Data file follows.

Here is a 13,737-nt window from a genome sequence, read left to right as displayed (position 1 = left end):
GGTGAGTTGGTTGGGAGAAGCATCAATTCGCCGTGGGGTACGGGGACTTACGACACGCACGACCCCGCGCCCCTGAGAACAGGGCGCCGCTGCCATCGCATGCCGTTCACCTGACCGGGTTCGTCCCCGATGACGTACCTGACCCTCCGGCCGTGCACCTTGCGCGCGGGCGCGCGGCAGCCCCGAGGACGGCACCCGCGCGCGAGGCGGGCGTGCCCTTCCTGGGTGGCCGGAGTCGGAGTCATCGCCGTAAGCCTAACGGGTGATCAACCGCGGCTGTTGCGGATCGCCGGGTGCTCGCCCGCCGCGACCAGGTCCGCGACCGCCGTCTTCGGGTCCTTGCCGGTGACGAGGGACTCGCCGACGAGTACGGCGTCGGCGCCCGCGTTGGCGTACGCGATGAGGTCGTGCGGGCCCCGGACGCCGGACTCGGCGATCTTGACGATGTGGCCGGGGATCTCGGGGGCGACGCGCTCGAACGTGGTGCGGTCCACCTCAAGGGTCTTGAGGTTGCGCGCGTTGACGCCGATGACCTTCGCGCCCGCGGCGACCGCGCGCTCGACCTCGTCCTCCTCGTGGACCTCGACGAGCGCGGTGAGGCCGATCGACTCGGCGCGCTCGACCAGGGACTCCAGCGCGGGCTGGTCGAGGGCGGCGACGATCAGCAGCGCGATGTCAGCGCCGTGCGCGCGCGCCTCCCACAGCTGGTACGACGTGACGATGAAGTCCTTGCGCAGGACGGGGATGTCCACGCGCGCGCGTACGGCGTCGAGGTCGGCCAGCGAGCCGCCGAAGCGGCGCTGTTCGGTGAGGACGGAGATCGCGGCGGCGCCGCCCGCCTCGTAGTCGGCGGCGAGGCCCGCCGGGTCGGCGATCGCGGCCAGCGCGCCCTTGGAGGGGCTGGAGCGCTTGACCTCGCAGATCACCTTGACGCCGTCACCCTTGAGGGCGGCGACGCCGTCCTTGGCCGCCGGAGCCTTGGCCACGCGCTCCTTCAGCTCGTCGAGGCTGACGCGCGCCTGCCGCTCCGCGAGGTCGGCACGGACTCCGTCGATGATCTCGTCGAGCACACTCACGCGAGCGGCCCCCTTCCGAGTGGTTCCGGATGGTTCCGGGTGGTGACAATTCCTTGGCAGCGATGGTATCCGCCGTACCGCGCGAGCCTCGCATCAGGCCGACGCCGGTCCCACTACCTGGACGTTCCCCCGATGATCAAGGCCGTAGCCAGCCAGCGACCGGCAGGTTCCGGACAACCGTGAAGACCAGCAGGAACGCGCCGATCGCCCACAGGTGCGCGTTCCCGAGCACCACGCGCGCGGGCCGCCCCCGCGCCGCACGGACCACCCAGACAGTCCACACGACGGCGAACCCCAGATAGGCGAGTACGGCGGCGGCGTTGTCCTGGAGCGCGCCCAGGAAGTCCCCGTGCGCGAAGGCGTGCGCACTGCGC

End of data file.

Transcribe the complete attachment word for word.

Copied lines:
Here is a 13,737-nt window from a genome sequence, read left to right as displayed (position 1 = left end):
GGTGAGTTGGTTGGGAGAAGCATCAATTCGCCGTGGGGTACGGGGACTTACGACACGCACGACCCCGCGCCCCTGAGAACAGGGCGCCGCTGCCATCGCATGCCGTTCACCTGACCGGGTTCGTCCCCGATGACGTACCTGACCCTCCGGCCGTGCACCTTGCGCGCGGGCGCGCGGCAGCCCCGAGGACGGCACCCGCGCGCGAGGCGGGCGTGCCCTTCCTGGGTGGCCGGAGTCGGAGTCATCGCCGTAAGCCTAACGGGTGATCAACCGCGGCTGTTGCGGATCGCCGGGTGCTCGCCCGCCGCGACCAGGTCCGCGACCGCCGTCTTCGGGTCCTTGCCGGTGACGAGGGACTCGCCGACGAGTACGGCGTCGGCGCCCGCGTTGGCGTACGCGATGAGGTCGTGCGGGCCCCGGACGCCGGACTCGGCGATCTTGACGATGTGGCCGGGGATCTCGGGGGCGACGCGCTCGAACGTGGTGCGGTCCACCTCAAGGGTCTTGAGGTTGCGCGCGTTGACGCCGATGACCTTCGCGCCCGCGGCGACCGCGCGCTCGACCTCGTCCTCCTCGTGGACCTCGACGAGCGCGGTGAGGCCGATCGACTCGGCGCGCTCGACCAGGGACTCCAGCGCGGGCTGGTCGAGGGCGGCGACGATCAGCAGCGCGATGTCAGCGCCGTGCGCGCGCGCCTCCCACAGCTGGTACGACGTGACGATGAAGTCCTTGCGCAGGACGGGGATGTCCACGCGCGCGCGTACGGCGTCGAGGTCGGCCAGCGAGCCGCCGAAGCGGCGCTGTTCGGTGAGGACGGAGATCGCGGCGGCGCCGCCCGCCTCGTAGTCGGCGGCGAGGCCCGCCGGGTCGGCGATCGCGGCCAGCGCGCCCTTGGAGGGGCTGGAGCGCTTGACCTCGCAGATCACCTTGACGCCGTCACCCTTGAGGGCGGCGACGCCGTCCTTGGCCGCCGGAGCCTTGGCCACGCGCTCCTTCAGCTCGTCGAGGCTGACGCGCGCCTGCCGCTCCGCGAGGTCGGCACGGACTCCGTCGATGATCTCGTCGAGCACACTCACGCGAGCGGCCCCCTTCCGAGTGGTTCCGGATGGTTCCGGGTGGTGACAATTCCTTGGCAGCGATGGTATCCGCCGTACCGCGCGAGCCTCGCATCAGGCCGACGCCGGTCCCACTACCTGGACGTTCCCCCGATGATCAAGGCCGTAGCCAGCCAGCGACCGGCAGGTTCCGGACAACCGTGAAGACCAGCAGGAACGCGCCGATCGCCCACAGGTGCGCGTTCCCGAGCACCACGCGCGCGGGCCGCCCCCGCGCCGCACGGACCACCCAGACAGTCCACACGACGGCGAACCCCAGATAGGCGAGTACGGCGGCGGCGTTGTCCTGGAGCGCGCCCAGGAAGTCCCCGTGCGCGAAGGCGTGCGCACTGCGC